Fox n.; pl. Foxes
1. Zool. A carnivorous animal of the genus Vulpes, family Canidæ, of many species. The European fox (V. vulgaris or V. vulpes), the American red fox (V. fulvus), the American gray fox (V. Virginianus), and the arctic, white, or blue, fox (V. lagopus) are well-known species.
Note: ☞ The black or silver-gray fox is a variety of the American red fox, producing a fur of great value; the cross-gray and woods-gray foxes are other varieties of the same species, of less value. The common foxes of Europe and America are very similar; both are celebrated for their craftiness. They feed on wild birds, poultry, and various small animals.
Subtle as the fox for prey. --Shak.
2. Zool. The European dragonet.
3. Zool. The fox shark or thrasher shark; -- called also sea fox. See Thrasher shark, under Shark.
4. A sly, cunning fellow. [Colloq.]
We call a crafty and cruel man a fox. --Beattie.
5. Naut. Rope yarn twisted together, and rubbed with tar; -- used for seizings or mats.
6. A sword; -- so called from the stamp of a fox on the blade, or perhaps of a wolf taken for a fox. [Obs.]
Thou diest on point of fox. --Shak.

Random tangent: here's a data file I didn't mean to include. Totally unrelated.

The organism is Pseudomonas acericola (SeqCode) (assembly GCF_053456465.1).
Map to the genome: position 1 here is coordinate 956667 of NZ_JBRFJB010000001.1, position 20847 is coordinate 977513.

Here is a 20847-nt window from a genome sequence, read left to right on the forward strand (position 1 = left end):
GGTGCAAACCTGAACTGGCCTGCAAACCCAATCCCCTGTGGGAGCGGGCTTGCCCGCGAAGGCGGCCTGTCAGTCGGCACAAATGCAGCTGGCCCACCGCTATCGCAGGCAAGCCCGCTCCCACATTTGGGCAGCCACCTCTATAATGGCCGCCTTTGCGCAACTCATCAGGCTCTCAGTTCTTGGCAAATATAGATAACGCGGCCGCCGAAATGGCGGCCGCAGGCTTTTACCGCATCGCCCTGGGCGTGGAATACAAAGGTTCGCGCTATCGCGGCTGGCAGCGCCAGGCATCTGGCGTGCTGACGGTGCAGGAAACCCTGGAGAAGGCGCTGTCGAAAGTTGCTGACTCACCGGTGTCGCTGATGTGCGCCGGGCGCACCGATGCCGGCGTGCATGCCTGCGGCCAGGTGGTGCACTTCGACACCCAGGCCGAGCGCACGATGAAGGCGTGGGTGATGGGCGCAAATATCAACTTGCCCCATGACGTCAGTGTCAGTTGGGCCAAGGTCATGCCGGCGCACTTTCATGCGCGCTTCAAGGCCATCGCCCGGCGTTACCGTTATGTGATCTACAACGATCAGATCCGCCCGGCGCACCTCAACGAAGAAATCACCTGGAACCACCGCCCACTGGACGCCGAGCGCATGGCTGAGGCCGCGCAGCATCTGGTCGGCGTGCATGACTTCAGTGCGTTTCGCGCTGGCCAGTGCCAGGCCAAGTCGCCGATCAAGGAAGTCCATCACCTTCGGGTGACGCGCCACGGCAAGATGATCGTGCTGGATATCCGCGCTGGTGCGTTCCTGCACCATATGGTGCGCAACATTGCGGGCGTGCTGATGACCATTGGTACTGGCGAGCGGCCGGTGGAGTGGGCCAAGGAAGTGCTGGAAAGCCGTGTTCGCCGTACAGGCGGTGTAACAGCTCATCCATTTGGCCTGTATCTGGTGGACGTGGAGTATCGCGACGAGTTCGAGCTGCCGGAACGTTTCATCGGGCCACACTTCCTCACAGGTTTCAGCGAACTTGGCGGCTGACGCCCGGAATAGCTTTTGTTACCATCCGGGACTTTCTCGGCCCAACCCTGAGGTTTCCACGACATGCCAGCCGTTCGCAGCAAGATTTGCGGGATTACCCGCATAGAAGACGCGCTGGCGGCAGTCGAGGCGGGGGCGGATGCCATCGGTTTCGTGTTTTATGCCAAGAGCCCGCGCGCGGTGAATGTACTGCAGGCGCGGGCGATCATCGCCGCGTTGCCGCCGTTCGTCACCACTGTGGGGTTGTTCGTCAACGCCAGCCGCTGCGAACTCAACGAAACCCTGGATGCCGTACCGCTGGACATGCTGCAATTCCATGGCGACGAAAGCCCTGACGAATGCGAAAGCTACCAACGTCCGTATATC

7. pl. Ethnol. A tribe of Indians which, with the Sacs, formerly occupied the region about Green Bay, Wisconsin; -- called also Outagamies.
Fox and geese. (a) A boy's game, in which one boy tries to catch others as they run one goal to another. (b) A game with sixteen checkers, or some substitute for them, one of which is called the fox, and the rest the geese; the fox, whose first position is in the middle of the board, endeavors to break through the line of the geese, and the geese to pen up the fox.
Fox bat Zool., a large fruit bat of the genus Pteropus, of many species, inhabiting Asia, Africa, and the East Indies, esp. P. medius of India. Some of the species are more than four feet across the outspread wings. See Fruit bat.
Fox bolt, a bolt having a split end to receive a fox wedge.
Fox brush Zool., the tail of a fox.
Fox evil, a disease in which the hair falls off; alopecy.
Fox grape Bot., the name of two species of American grapes. The northern fox grape (Vitis Labrusca) is the origin of the varieties called Isabella, Concord, Hartford, etc., and the southern fox grape (Vitis vulpina) has produced the Scuppernong, and probably the Catawba.
Fox hunter. (a) One who pursues foxes with hounds. (b) A horse ridden in a fox chase.
Fox shark Zool., the thrasher shark. See Thrasher shark, under Thrasher.
Fox sleep, pretended sleep.
Fox sparrow Zool., a large American sparrow (Passerella iliaca); -- so called on account of its reddish color.
Fox squirrel Zool., a large North American squirrel (Sciurus niger, or S. cinereus). In the Southern States the black variety prevails; farther north the fulvous and gray variety, called the cat squirrel, is more common.
Fox terrier Zool., one of a peculiar breed of terriers, used in hunting to drive foxes from their holes, and for other purposes. There are rough- and smooth-haired varieties.